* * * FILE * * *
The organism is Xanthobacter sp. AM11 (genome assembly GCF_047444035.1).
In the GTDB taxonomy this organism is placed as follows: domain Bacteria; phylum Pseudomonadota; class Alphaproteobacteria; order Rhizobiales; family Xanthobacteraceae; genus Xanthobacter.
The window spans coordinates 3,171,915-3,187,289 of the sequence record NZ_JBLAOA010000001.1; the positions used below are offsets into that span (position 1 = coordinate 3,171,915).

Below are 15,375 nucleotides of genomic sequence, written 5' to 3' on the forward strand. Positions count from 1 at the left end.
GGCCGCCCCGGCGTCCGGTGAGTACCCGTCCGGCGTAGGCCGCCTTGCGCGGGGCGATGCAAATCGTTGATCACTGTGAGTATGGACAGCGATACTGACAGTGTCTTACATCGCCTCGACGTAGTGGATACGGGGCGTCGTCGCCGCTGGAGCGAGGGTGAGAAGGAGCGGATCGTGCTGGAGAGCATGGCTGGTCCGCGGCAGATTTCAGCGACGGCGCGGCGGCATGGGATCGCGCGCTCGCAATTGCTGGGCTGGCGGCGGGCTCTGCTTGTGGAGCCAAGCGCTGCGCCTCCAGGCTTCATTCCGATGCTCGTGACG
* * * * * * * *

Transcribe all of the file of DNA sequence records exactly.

The organism is Xanthobacter sp. AM11 (genome assembly GCF_047444035.1).
In the GTDB taxonomy this organism is placed as follows: domain Bacteria; phylum Pseudomonadota; class Alphaproteobacteria; order Rhizobiales; family Xanthobacteraceae; genus Xanthobacter.
The window spans coordinates 3,171,915-3,187,289 of the sequence record NZ_JBLAOA010000001.1; the positions used below are offsets into that span (position 1 = coordinate 3,171,915).

Below are 15,375 nucleotides of genomic sequence, written 5' to 3' on the forward strand. Positions count from 1 at the left end.
GGCCGCCCCGGCGTCCGGTGAGTACCCGTCCGGCGTAGGCCGCCTTGCGCGGGGCGATGCAAATCGTTGATCACTGTGAGTATGGACAGCGATACTGACAGTGTCTTACATCGCCTCGACGTAGTGGATACGGGGCGTCGTCGCCGCTGGAGCGAGGGTGAGAAGGAGCGGATCGTGCTGGAGAGCATGGCTGGTCCGCGGCAGATTTCAGCGACGGCGCGGCGGCATGGGATCGCGCGCTCGCAATTGCTGGGCTGGCGGCGGGCTCTGCTTGTGGAGCCAAGCGCTGCGCCTCCAGGCTTCATTCCGATGCTCGTGACG